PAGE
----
The Paradise Rock Club (located on Boston University’s campus) will be hosting Rhode Island-based folk/country/indie group Deer Tick on Friday, June 16, and Fountains of Wayne (yes, that’s the “Stacy’s Mom” band) on Friday, June 29.

The House of Blues (located across the street from Fenway Park) will play host to British indie rockers The Kooks on Saturday, May 26, ska-punk legends Goldfinger and Reel Big Fish on Wednesday, June 20, Swedish garage band The Hives on Saturday, June 23, and longtime punk rockers The Bouncing Souls on Saturday, August 4.

Dee Snider, of 80’s hair metal band Twisted Sister, is performing at Showcase Live at Patriot Place in Foxboro, MA, on Thursday, May 24. The venue also plays host to The Machine (a tribute to Pink Floyd) on Friday, June 1, as well as Satisfaction (a Rolling Stones cover band) on Saturday, August 11.

Royale (located in the theater district, near Chinatown and Emerson College) will host melodic hardcore outfit Thrice on Saturday, May 26.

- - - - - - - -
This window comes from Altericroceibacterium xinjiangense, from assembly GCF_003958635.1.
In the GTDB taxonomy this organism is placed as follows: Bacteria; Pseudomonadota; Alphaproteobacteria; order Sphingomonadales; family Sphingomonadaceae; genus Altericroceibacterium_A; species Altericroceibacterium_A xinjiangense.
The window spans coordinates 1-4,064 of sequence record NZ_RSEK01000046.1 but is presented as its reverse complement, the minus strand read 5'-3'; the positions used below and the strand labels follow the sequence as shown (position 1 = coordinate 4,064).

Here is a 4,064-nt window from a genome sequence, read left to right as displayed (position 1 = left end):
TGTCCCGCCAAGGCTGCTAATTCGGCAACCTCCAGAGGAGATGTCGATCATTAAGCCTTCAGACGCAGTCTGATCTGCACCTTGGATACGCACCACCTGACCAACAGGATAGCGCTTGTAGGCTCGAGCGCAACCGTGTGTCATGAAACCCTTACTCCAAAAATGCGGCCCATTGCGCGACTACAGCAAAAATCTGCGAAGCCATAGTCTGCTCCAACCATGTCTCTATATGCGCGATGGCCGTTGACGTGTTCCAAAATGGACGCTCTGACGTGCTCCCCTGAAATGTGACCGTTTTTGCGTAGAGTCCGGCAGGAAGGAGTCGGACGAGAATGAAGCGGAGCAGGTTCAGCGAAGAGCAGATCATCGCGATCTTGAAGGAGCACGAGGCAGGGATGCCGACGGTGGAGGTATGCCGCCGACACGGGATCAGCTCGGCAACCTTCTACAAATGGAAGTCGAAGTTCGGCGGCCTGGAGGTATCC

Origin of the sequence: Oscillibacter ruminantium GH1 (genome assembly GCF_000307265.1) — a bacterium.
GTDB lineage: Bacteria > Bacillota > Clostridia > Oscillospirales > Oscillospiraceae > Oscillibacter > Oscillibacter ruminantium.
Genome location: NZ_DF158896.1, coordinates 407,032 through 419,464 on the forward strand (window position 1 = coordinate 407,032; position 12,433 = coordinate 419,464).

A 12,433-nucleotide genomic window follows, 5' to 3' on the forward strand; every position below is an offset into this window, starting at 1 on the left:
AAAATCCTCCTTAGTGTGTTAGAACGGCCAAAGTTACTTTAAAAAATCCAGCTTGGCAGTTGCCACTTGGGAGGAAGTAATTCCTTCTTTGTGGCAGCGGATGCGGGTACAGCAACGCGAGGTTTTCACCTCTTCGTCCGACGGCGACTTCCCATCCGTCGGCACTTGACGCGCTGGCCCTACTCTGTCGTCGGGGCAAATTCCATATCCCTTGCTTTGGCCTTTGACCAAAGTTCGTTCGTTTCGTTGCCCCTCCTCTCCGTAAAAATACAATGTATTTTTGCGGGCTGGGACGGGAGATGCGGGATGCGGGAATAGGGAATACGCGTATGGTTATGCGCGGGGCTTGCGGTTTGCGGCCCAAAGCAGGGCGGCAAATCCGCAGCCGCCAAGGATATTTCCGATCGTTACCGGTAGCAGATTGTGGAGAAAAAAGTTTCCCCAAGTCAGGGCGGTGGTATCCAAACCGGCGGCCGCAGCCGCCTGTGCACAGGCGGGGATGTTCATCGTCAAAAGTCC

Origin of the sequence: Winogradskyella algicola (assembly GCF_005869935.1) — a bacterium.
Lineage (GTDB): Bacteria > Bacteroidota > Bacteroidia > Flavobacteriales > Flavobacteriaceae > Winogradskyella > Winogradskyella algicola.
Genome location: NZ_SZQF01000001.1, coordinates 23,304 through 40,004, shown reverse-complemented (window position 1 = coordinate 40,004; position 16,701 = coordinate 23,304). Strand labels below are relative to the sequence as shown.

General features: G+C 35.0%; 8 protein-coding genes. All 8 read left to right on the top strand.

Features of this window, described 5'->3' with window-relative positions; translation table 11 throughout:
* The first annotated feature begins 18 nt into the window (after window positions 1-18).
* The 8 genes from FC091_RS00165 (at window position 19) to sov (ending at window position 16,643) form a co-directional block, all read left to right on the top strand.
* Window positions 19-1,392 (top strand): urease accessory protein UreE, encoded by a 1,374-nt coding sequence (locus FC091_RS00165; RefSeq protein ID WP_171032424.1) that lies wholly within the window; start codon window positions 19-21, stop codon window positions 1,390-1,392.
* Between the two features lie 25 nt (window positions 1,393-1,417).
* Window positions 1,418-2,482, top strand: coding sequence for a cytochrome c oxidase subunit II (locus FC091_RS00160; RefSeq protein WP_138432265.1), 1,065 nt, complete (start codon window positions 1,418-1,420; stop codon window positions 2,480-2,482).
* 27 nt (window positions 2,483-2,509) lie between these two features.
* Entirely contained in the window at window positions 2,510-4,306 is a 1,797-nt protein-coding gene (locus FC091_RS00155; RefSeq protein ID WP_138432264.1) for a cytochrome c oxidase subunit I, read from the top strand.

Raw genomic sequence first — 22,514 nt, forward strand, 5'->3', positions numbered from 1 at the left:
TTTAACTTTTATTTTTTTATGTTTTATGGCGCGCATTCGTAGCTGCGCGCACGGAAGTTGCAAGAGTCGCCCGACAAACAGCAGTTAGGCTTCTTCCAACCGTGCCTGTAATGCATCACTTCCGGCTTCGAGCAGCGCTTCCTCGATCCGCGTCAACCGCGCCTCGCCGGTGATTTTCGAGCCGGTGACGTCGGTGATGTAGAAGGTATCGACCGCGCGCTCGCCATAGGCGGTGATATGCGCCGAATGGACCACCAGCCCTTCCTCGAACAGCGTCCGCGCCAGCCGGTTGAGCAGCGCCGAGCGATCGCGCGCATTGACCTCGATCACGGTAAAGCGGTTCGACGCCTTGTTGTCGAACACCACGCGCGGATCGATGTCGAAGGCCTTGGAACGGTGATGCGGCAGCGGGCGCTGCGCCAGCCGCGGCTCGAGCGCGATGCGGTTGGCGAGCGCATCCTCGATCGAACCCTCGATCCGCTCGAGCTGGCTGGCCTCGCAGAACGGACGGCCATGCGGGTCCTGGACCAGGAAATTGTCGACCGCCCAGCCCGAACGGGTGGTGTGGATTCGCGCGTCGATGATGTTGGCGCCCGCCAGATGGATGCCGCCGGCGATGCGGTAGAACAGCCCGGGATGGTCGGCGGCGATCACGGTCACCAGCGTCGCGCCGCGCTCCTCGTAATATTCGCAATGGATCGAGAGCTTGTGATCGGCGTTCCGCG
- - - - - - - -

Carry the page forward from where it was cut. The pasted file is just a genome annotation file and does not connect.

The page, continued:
The Middle East (located in Cambridge, a couple blocks away from the Central Square Red Line stop) plays host to Motion City Soundtrack on Saturday, June 30, surf guitar legend Dick Dale on Thursday, July 19, and of course the weekly installment of “Throwed,” the electro/dubstep dance party hosted every Tuesday night. The Middle East also has countless shows for local and underground bands, most of which are well worth the price of admission.

Some of the larger-scale events that will occur this summer include Avicii on Sunday, June 15, Neil Diamond on Monday, June 23, Aerosmith at TD Garden on Tuesday, July 17 and Thursday, July 19, and Coldplay on July 29 and July 30, all at the TD Garden.